Just because this or that freedom might not have meaning to you today doesn’t mean that it doesn’t or wont won’t have meaning tomorrow, to you, or to your neighbour- or to crowds protesting halfway across the planet, hoping to gain just a fraction of the freedoms that my country was busily dismantling…’
The most direct way of thinking about metadata, however is as “activity data”, all the records of all the things you do on your devices and all the things your devices do on their own. Take a phone call, its metadata might include the date and time of the call, the call’s duration, the number from which the call was made, the number being called, and their locations.
An email’s metadata might include information about what type of computer it was generated on, where and when, who the computer belonged to, who sent the email, who received it, where and when it was sent and received, and who if anyone besides the sender and recipient accessed it, and where and when. Metadata can tell your surveillant the address you slept at last night and what time you got up this morning. It reveals every place you visited during your day and how long you spent there.
Your devices are constantly communicating for you whether you want them to or not. And unlike the humans you communicate with of your own volition, your devices won’t withhold private information or use code words in an attempt to be discreet.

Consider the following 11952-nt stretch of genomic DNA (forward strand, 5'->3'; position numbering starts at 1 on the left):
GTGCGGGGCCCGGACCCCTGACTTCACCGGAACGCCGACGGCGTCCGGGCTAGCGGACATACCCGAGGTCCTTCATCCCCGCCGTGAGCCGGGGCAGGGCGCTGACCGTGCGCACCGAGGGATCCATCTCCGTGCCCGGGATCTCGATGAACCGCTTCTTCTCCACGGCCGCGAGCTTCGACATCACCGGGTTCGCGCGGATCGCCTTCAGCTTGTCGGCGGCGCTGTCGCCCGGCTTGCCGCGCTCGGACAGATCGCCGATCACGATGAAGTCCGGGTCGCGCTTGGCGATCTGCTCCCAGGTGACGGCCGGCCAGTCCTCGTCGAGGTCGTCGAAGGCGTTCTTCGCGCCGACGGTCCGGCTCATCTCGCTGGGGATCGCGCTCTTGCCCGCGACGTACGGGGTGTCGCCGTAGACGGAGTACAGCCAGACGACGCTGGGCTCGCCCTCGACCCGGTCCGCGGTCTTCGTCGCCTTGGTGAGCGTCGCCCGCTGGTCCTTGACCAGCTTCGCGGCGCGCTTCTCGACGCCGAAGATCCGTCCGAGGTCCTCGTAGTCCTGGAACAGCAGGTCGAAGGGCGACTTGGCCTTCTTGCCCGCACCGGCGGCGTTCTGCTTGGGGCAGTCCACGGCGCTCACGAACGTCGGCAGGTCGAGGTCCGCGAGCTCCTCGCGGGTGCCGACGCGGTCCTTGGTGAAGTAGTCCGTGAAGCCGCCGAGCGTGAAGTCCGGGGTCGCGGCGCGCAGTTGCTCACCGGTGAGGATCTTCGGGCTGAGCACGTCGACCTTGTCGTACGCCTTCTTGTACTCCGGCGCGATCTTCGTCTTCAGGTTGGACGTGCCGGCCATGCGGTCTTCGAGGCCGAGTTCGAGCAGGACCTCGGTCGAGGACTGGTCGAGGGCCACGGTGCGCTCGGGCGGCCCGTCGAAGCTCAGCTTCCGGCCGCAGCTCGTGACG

They merely ping the nearest cell phone towers with signals that never lie.
In sum, metadata can tell your surveillant virtually everything they’d ever want or need to know about you, except what’s actually going on inside your head.
I felt far from home, but monitored. I felt more adult than ever, but also cursed with the knowledge that all of us had been reduced to something like children, who’d forced to live the rest of our lives under omniscient parental supervision.
I felt like a fool, as someone of supposedly serious technical skills who’d somehow helped to build an essential component of this system without realizing its purpose.
I felt used, as an employee of the Intelligence Community who only now realising that all along I’d been protecting not my country, but the state. I felt, all above, violated. Being in Japan only accentuated the sense of betrayal…’